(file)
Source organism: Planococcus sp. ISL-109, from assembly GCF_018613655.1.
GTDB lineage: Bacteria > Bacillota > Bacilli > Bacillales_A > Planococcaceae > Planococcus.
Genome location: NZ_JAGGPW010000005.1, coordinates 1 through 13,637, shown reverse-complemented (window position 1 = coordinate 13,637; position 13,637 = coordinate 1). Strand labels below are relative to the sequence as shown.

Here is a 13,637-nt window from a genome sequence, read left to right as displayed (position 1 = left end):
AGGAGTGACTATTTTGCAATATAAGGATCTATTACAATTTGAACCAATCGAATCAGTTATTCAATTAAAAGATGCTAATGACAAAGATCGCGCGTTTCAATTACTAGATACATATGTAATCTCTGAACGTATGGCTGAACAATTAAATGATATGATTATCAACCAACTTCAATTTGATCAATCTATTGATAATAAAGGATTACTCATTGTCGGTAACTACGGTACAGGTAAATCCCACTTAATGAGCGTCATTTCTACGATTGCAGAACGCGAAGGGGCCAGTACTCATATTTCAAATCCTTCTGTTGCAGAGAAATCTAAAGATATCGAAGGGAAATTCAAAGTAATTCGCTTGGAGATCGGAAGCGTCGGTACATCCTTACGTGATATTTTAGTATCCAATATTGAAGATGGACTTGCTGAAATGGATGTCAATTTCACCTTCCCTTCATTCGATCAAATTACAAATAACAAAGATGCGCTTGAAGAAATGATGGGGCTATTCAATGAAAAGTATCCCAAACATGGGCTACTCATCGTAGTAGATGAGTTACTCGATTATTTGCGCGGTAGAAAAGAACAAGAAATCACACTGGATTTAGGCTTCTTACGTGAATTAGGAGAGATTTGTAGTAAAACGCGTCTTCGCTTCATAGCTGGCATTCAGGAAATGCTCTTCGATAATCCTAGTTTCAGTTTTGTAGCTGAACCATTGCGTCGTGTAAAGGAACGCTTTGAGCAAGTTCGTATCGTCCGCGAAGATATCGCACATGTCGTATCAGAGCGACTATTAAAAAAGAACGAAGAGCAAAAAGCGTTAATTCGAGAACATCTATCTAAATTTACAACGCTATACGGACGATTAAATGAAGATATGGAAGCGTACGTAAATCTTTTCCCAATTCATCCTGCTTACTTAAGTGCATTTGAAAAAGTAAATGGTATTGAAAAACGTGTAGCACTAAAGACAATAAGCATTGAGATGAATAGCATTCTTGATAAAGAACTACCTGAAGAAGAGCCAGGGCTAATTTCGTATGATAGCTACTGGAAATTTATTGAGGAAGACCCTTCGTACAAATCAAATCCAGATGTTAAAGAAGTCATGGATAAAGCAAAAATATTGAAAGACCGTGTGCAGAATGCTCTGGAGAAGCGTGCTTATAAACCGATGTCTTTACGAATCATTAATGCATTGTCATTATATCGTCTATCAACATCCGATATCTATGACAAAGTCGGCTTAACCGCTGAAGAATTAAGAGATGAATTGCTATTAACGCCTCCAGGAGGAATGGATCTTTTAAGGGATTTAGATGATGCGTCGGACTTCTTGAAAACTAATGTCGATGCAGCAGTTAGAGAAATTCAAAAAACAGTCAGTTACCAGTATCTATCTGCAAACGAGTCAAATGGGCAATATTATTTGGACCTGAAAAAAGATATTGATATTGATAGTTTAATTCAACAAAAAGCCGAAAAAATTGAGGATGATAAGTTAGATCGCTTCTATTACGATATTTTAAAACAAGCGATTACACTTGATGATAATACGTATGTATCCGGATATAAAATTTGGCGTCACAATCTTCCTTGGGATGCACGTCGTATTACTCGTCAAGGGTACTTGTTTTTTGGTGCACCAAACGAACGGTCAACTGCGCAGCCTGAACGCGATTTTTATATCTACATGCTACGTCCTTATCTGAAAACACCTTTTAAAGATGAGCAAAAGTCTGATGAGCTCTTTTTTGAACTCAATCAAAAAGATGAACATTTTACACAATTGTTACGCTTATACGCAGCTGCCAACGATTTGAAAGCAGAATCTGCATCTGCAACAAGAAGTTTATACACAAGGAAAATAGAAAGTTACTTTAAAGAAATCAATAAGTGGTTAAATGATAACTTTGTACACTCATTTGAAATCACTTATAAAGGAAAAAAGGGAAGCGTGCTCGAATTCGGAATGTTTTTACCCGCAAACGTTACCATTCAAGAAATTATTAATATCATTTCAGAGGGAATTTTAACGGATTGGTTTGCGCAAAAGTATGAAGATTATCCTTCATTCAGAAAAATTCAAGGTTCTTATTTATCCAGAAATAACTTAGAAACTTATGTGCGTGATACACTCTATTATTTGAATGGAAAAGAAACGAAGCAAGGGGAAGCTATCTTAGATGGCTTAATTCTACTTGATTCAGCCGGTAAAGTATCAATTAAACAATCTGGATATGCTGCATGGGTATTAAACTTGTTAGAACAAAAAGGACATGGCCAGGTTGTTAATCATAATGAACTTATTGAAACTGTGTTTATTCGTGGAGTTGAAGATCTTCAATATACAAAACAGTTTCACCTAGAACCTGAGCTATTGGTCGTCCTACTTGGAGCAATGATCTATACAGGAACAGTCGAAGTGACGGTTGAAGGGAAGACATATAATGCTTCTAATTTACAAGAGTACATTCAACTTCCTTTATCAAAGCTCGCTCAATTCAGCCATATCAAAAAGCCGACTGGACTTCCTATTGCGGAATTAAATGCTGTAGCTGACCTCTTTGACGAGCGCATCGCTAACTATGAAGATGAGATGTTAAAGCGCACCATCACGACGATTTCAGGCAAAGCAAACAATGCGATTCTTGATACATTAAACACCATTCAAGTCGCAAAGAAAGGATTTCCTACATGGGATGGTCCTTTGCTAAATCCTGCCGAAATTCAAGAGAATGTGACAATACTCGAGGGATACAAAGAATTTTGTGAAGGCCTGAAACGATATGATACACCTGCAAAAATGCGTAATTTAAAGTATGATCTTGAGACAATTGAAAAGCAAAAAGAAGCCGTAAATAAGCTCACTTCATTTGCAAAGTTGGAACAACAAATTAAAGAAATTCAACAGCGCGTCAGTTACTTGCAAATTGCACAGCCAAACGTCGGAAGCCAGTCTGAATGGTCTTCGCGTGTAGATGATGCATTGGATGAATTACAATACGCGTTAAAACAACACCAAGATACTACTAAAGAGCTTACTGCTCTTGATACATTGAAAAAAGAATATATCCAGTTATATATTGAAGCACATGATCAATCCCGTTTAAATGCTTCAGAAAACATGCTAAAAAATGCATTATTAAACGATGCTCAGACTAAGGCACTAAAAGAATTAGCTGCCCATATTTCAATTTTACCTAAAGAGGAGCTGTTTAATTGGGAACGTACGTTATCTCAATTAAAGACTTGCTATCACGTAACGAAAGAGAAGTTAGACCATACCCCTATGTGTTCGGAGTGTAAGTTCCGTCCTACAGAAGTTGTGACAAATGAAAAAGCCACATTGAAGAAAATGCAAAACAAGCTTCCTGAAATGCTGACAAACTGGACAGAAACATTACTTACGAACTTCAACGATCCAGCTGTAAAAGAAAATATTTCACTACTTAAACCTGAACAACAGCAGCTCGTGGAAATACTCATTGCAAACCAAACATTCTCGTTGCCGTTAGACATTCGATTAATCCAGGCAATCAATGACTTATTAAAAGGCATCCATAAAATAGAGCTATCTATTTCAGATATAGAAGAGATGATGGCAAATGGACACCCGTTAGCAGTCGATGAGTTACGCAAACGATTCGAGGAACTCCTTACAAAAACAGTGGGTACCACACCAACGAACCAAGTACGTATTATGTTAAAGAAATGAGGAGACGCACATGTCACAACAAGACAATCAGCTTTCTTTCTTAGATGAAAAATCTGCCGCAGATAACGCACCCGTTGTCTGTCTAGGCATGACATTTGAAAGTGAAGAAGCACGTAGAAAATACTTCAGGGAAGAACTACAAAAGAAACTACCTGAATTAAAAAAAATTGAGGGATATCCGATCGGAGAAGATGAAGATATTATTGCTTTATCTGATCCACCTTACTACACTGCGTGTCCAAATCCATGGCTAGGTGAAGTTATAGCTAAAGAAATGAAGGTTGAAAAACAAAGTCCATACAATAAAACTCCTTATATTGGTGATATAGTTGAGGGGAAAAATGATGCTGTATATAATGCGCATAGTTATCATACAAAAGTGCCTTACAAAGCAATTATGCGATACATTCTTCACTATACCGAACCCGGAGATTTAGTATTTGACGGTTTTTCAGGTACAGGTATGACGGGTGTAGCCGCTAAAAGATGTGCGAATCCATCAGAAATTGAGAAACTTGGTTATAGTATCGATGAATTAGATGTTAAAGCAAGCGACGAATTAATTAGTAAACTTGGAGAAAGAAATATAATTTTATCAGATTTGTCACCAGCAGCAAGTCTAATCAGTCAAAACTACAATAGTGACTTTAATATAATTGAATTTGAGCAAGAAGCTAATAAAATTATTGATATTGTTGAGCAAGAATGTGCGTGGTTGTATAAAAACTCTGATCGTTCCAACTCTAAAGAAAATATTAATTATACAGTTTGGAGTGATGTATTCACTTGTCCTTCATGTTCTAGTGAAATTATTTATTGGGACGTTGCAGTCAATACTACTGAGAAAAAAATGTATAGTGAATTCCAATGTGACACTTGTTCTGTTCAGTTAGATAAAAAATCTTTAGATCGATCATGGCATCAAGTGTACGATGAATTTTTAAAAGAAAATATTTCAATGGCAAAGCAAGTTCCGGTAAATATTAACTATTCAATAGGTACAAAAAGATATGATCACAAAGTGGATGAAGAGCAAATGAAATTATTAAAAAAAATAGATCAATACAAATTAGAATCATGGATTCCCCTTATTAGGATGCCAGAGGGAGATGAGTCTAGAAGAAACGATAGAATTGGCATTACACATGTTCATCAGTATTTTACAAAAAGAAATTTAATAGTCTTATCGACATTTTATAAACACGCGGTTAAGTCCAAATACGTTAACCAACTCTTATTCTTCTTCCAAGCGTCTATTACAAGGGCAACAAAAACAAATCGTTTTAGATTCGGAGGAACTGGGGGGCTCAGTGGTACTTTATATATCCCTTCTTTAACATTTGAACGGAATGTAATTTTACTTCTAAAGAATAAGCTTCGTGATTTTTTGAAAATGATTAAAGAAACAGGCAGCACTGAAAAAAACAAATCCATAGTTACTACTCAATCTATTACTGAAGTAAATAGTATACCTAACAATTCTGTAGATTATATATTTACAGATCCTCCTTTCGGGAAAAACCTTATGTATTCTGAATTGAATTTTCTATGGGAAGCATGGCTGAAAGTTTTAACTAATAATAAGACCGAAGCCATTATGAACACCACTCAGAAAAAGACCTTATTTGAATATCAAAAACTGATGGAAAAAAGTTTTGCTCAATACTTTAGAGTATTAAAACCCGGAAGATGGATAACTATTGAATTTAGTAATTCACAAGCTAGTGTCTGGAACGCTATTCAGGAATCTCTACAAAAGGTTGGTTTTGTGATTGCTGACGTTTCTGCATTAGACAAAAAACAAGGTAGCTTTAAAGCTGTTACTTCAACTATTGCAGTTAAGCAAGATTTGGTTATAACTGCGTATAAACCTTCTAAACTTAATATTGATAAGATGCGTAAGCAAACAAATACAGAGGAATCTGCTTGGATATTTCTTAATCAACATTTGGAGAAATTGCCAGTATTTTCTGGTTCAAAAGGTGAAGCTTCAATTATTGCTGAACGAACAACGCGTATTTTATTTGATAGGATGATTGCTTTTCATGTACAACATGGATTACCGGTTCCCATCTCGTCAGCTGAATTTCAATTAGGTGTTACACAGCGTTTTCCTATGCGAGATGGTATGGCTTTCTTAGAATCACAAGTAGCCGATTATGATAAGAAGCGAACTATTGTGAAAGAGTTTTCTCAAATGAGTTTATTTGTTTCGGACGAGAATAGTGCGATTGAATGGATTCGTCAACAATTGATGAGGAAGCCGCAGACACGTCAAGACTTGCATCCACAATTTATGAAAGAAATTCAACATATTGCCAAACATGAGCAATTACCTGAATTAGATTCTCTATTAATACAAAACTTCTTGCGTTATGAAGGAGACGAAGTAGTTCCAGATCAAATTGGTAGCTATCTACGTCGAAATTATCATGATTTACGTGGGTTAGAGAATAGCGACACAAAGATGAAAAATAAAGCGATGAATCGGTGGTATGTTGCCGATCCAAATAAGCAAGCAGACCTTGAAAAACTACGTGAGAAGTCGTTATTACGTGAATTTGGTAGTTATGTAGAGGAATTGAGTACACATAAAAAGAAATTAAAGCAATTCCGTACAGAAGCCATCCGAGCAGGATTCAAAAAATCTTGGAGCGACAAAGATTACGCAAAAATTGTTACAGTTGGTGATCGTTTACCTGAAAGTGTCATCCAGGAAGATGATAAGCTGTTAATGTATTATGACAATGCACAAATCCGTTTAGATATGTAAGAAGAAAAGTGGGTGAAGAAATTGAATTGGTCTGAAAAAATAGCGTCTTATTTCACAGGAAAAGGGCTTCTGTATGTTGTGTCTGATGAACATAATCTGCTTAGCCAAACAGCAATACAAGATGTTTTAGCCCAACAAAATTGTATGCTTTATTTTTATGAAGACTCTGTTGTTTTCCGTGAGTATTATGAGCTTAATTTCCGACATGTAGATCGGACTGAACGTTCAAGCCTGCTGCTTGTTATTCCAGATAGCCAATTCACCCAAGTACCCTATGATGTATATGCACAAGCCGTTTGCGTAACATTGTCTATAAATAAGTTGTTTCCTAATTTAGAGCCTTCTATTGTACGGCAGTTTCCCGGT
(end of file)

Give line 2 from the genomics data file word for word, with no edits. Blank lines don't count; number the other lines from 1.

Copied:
GTDB lineage: Bacteria > Bacillota > Bacilli > Bacillales_A > Planococcaceae > Planococcus.